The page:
When M.A.S.H. played on primetime TV, my dad, Dr. Peacock, was in the prime time of his career – chief of surgery at Cafritz Hospital and a teaching doc at Howard U.
High priest at the hospital, his every word was gospel. Young doctors came to sit at his feet. Colleagues sent him patients they did not know how to treat. Nurses snapped to attention at his command. And grateful patients who could not pay, paid him homage — with bushels of crabs and crates of cantaloupes.
Bernard F. Peacock, Jr. (BFP, for short) was both brilliant and brash. Jesuit educated, he was top of his class – whatever that class might be. Insatiably curious, he consumed the news – reading three papers daily and the Wall Street Journal — just because. A voracious reader, he subscribed to the more scholarly book clubs – Penguin Classics and Heritage Historical, and the Book of the Month — just because. A musical dilettante, he’d spin the New Christie Minstrels just as soon as he would listen to Mozart or Mad, Madam Mame. Fastidious as a fox, he fussed over his attire and fiddled with his ties. Drop dead handsome, he rivaled the likes of Cary Grant – or maybe it was Rock Hudson — or at least, so he believed.
Being a doctor, of course, he worked doctor’s hours: weekends, holidays, Holy Days, Christmas, Thanksgiving, and Easter – no exceptions. As a child it seemed to me he was always making rounds. And on very rare occasions, I got to go round with him and troop behind him – like an acolyte.
My father once told me, that there was nowhere he was more at ease, there was nowhere he was more relaxed than in surgery. He was most himself in the operating room.
Can you imagine that?
I thought him a miracle worker and a healer and I was in awe of him.
Not even Dr. Kildare could compare with the likes of Dr. Peacock.
Both grandiose and grand, at home my dad stayed up nights building short wave radios and practicing the piano. He was commanding and demanding, expecting the home front to function like the hospital. And to my father’s great disappointment, nothing was farther than the truth.
And all of us were – at least to some extent – a great disappointment to the good doctor. Sadly, most of all, my mom, Mary Lou.
The physician could not heal his own wife. He did not know how to cope with my mother’s illness – what we came to know as bipolar disorder. And so he coped very badly or he coped not at all. And it drove him mad.
A practitioner of the most compassionate of professions, my father could say the cruelest of things to the woman he loved. (And loved her, he did.) “God damn it, Mary Lou!”, was his most oft and mildest of refrains — so painful to recall, on the first anniversary of her death (in fact today, June 19th . God rest her soul.)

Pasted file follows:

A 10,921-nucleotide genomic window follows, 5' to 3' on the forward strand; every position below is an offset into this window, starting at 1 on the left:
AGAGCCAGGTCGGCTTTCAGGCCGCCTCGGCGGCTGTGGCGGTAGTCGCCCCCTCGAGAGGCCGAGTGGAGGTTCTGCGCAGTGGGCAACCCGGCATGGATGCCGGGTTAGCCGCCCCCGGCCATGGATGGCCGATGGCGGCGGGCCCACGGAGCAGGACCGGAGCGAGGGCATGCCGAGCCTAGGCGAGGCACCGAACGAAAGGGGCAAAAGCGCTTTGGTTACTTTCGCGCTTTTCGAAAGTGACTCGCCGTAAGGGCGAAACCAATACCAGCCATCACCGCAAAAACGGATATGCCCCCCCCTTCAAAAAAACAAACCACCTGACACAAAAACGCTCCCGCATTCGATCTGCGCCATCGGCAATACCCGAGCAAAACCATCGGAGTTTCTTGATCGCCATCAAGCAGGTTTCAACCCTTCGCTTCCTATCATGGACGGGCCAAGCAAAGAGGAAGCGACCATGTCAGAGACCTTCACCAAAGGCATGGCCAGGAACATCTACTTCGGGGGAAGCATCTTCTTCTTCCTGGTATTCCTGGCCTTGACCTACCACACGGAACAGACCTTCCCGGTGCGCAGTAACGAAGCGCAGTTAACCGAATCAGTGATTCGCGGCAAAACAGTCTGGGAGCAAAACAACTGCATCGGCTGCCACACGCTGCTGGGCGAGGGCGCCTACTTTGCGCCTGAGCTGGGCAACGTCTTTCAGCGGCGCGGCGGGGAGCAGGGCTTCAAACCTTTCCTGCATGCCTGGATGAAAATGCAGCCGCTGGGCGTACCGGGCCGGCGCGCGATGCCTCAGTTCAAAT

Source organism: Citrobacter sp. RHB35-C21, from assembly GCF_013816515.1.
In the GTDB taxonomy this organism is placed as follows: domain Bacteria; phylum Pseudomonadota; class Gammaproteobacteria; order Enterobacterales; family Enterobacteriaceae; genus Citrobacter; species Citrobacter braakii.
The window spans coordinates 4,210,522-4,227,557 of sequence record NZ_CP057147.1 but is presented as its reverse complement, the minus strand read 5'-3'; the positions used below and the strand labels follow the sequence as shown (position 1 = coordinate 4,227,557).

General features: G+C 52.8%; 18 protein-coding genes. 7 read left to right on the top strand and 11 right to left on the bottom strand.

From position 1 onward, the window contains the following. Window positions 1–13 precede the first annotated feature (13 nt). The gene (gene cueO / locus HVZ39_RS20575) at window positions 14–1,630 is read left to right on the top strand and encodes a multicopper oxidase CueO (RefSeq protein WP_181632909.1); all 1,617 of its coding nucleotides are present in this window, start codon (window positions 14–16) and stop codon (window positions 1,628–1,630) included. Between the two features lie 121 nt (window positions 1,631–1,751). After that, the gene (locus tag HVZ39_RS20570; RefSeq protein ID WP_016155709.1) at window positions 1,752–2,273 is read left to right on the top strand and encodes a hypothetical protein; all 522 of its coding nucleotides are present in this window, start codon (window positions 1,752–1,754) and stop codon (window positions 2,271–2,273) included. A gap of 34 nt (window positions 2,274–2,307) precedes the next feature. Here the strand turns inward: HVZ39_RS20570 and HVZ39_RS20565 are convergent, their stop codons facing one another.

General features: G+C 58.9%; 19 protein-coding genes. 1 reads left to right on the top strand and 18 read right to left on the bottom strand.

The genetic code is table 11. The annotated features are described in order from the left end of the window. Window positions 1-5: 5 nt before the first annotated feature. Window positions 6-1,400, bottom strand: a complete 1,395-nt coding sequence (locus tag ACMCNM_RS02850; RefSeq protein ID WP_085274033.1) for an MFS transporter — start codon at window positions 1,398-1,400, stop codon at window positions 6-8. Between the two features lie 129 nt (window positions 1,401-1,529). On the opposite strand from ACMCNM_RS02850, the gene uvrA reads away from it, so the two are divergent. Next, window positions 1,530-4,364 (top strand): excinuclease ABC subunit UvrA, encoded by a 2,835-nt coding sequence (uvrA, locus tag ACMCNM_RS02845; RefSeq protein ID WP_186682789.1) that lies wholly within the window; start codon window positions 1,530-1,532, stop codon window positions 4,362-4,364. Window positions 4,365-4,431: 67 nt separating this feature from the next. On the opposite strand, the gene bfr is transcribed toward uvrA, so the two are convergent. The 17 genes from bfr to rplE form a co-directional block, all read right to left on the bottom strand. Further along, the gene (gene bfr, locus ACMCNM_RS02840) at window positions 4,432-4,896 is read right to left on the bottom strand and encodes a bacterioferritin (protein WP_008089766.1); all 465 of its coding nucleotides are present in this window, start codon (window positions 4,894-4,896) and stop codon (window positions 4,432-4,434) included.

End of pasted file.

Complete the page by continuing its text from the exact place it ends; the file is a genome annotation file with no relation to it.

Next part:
So God damned complicated, this Father’s Day weekend. So God damned complicated, for this Christian who signs herself in the name of “Father, Son, and Holy Ghost”.
Is it any wonder I am prone to call upon my God as a SHE and not a HE?
Because of my dad, the doctor, I know what dysfunction is.
Because of my dad, the doctor, I know what it looks like to inflict pain on the ones you love.
Because of my dad, the doctor, I know just how sick one’s household can become.
And I know that I loved him. I loved him dearly.
Because of him I am a bibliophile. Because of him, I have the audacity to sing. Because of him, I buck authority. Because of him, I know that I am smarter than any man. And even as a kid, because of him, I knew that this little Roman Catholic girl could grow up to be any God damned thing, she could dream of.
Maybe even a doctor. Maybe even a priest.
And because of him, I am mad about M.A.S.H. And binge watching reruns on my couch, I realized that this is the homily I never got to give at his funeral.
So who was my dad?
He was Benjamin Franklin “Hawkeye” Pierce, brash, and brilliant, and bold.
He was Colonel Sherman Potter, commanding and demanding, extremely knowledgeable, and sometimes wise.
He was Captain BJ Hunnycut, dedicated, driven, devoted to his work — and as best he could be — a family man.
He was Dr. Charles Emerson Winchester, pompous and arrogant, and truly the best at his profession.
Not quite as crazy as Klinger. Nor quite as compassionate as Father Mulcahy, he had all the sex appeal of Major Margaret “Hot Lips” Houlihan – a very handsome man, indeed.
He was Dr. Bernard Francis Peacock, Jr., my dad. And he ran for 78 seasons and went off the air in August of 2004.
Mad, mad, mad, and so God damned complicated, he was my dad. I loved him madly. I love him madly still.
Happy Father’s Day, dad, 2015.